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Travel Tales: The Oregon Coast

August 05, 2008
by Sarah Amandolare
For an extended summer, May through September, I was lucky enough to call Oregon home, and I’ve yet to find a place that matches the Pacific Northwest state’s majestic coastline.

The Road from Rose City

The Oregon coast snuck up on me. In the waning afternoon hours of a day trip to Portland, with the sun high in the sky and a pleasant breeze through the city’s omnipresent trees, an 80-mile road trip to the coast sounded irresistible. So, my spontaneous copilot and I scratched our plans, climbed back into the car and headed for the water.
As we motored along Route 26 West, the landscape slowly made a dramatic change. Trees grew bigger and greener, and somehow more tropical, with beach-style bungalows intermittently tucked into hilly groves of foliage. En route we passed the largest Sitka Spruce tree in the country. Sadly, in December 2007, the tree toppled in a storm.

In Chunk’s Footsteps

Less than two hours later, I finally caught my first peek of the Pacific from the passenger seat. Minutes later, we were strolling across the sands of Cannon Beach, one of several Oregon locales featured in the 1985 film, “The Goonies.”
Cannon Beach’s most stunning feature is Haystack Rock, an enormous boulder that sticks up out of the water not far from shore. We’d arrived at the perfect time, as the light of the setting sun and the glow of several campfires flickering along the beach gave the 235-foot protected marine garden, home to various birds and sea life, an even more imposing presence.
The only hiccup came when we tried to find a place to stay for the night. Cannon Beach accommodations tend to be full all summer long, so it may be wise to plan ahead. Travel Oregon links to places to stay along the coast, including hotels, RV parks and campsites. The site also has thorough information on coastal events and attractions, arts and dining opportunities, and a “Trips We Love” section with a mountain biking option.

Beyond Beach

Over the course of that evening, and the next morning’s drive along roads winding high above the ocean, we realized why Oregonians called it “the coast.” Too majestic to simply be called “the beach,” there’s something about Oregon’s coastline that’s otherworldly. Two years later, I found myself at the New Jersey Shore, surprised at how little everything looked, particularly the tiny dunes bedecked with flimsy blades of grass.
The Oregon Dunes put most others to shame. The 40-mile stretch from Florence (about 150 miles south on Highway 101 from Cannon Beach) to Coos Bay is “the largest expanse of coastal sand dunes in North America.” From the highway, sand peeks through the forest intermittently. At some points, the sand has spread two miles inland from the shore.
The dunes display a mix of geological features, such as quicksand and oblique dunes, which can grow up to 180 feet high and a mile long. Because the dunes are so extensive, many visitors ride off-highway vehicles over the rolling mounds of sand. The dunes area is also perfect for napping, with nooks carved out and hidden by thick tufts of European grasses.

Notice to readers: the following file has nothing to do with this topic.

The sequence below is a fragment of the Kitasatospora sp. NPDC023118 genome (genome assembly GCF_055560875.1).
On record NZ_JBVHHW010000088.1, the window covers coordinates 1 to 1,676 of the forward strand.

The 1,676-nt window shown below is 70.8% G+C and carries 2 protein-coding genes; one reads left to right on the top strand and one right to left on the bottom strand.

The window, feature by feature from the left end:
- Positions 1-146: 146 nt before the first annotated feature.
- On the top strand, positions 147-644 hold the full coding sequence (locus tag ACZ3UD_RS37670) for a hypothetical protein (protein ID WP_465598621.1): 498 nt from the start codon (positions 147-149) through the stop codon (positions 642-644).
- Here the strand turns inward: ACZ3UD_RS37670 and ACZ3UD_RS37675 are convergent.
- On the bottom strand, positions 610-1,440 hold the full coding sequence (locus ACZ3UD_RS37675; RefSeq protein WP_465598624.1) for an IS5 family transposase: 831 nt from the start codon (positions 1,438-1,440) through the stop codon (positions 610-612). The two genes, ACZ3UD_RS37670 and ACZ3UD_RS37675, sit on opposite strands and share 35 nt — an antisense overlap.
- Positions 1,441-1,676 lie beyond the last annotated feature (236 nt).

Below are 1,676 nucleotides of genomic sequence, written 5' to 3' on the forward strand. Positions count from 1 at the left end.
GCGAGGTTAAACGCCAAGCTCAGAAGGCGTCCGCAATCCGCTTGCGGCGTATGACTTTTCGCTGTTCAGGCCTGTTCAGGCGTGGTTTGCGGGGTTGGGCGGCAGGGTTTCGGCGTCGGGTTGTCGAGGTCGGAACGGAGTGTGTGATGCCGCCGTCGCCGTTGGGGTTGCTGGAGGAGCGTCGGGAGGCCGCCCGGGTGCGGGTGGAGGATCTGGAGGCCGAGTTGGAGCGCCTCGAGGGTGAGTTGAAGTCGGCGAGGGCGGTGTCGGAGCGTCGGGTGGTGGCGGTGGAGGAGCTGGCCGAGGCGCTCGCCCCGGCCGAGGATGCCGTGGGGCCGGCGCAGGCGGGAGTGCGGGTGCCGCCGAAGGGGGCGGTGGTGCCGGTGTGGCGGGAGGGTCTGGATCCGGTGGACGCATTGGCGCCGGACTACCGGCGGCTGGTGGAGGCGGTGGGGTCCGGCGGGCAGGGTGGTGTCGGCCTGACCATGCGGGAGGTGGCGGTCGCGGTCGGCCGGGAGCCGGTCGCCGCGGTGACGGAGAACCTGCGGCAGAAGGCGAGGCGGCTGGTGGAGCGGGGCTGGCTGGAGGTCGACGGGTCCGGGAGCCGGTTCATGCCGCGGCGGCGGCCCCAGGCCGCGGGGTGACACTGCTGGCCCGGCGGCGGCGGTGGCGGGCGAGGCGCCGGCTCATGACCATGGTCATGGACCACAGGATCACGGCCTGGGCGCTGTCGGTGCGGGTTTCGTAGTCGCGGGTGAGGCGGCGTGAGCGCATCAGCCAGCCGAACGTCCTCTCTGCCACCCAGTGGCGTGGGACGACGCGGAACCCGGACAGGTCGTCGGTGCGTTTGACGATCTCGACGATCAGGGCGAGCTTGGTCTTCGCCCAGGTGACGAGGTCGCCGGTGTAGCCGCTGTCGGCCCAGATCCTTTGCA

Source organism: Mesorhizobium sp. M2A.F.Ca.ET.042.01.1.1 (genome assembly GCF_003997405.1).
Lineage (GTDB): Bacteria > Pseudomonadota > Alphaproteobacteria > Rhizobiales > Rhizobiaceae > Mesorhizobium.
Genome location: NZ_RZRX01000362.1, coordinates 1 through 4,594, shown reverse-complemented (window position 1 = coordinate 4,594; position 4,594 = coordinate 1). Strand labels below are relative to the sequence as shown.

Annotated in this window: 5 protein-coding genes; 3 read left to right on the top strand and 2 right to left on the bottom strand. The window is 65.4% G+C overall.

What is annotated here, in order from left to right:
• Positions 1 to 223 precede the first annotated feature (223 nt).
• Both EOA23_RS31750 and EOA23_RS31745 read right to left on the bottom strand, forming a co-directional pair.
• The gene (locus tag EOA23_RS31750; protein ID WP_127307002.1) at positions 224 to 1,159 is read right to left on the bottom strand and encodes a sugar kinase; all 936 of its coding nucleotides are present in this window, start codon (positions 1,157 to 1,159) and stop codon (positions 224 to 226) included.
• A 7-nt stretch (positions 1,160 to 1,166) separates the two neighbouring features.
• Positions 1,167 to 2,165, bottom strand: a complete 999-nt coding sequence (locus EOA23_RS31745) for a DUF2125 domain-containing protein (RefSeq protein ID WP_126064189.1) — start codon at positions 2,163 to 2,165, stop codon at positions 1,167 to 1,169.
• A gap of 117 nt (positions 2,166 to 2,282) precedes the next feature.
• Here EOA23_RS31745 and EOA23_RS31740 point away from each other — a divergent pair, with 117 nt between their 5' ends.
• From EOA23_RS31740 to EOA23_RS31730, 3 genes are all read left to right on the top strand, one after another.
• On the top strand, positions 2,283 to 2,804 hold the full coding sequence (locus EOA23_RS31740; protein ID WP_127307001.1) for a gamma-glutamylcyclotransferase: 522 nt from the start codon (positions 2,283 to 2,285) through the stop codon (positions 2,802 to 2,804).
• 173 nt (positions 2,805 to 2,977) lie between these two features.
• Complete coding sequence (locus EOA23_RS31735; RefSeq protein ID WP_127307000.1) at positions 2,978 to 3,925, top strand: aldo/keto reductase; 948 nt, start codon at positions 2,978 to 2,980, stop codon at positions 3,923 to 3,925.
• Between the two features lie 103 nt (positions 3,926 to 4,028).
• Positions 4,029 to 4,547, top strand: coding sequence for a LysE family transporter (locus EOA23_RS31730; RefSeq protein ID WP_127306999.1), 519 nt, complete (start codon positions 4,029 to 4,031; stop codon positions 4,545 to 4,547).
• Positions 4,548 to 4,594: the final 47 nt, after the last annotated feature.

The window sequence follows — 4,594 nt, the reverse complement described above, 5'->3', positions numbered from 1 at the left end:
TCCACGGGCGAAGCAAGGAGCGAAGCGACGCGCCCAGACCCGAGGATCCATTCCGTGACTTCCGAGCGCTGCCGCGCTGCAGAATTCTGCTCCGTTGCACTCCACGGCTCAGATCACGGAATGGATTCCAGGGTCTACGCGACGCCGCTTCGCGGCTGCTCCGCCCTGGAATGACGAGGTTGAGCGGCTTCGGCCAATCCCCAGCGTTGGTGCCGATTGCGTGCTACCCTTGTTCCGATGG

The West Coast Cape

About 25 miles north of Florence, the Cape Perpetua Scenic Area sits among spruce and temperate rain forests, offering a great day trip opportunity. Near the shore, stand on the basalt ledge and gaze down at Devil’s Churn, a deep crevice in which huge waves smack surrounding rocks, churning dramatically upward in the middle. There are also 26 miles of hiking trails through the Siuslaw National Forest. The Seattle Post-Intelligencer recommends a few favorite routes, or you can just stay on the simple path to Cook’s Chasm, a quiet cove where I found a few tide pools and hopped from rock to rock.
A few miles south, past Cape Perpetua, is a place called Strawberry Hill. It’s my favorite spot on the coast, and also a favorite of the Eugene Register-Guard, which spotlights Strawberry’s Hill’s spectacular (and free) wildlife. I saw harbor seals lounging on the rocks, and tide pools teeming with purple and orange starfish—most visible at low tide in the early evening. Once you’ve had your fill of exploration, relax on the quiet beach, which you’re likely to have all to yourself.

Coastal Guides

If you choose to continue south on Highway 101, there are plenty of worthy stopping points along the way, but I most enjoyed the stretch from Cannon Beach to Florence, and taking in the vista of coastline from inside the car. The Fodor’s Compass American Guide to Oregon was a great help, offering practical information like maps and directions, as well as descriptive narrative and photographs. The book is available in the Dulcinea Media Store.
The Oregonian also recommends 10 of what it considers the most beautiful hikes on the Oregon Coast, perfect opportunities to get out of the car and stretch your legs.

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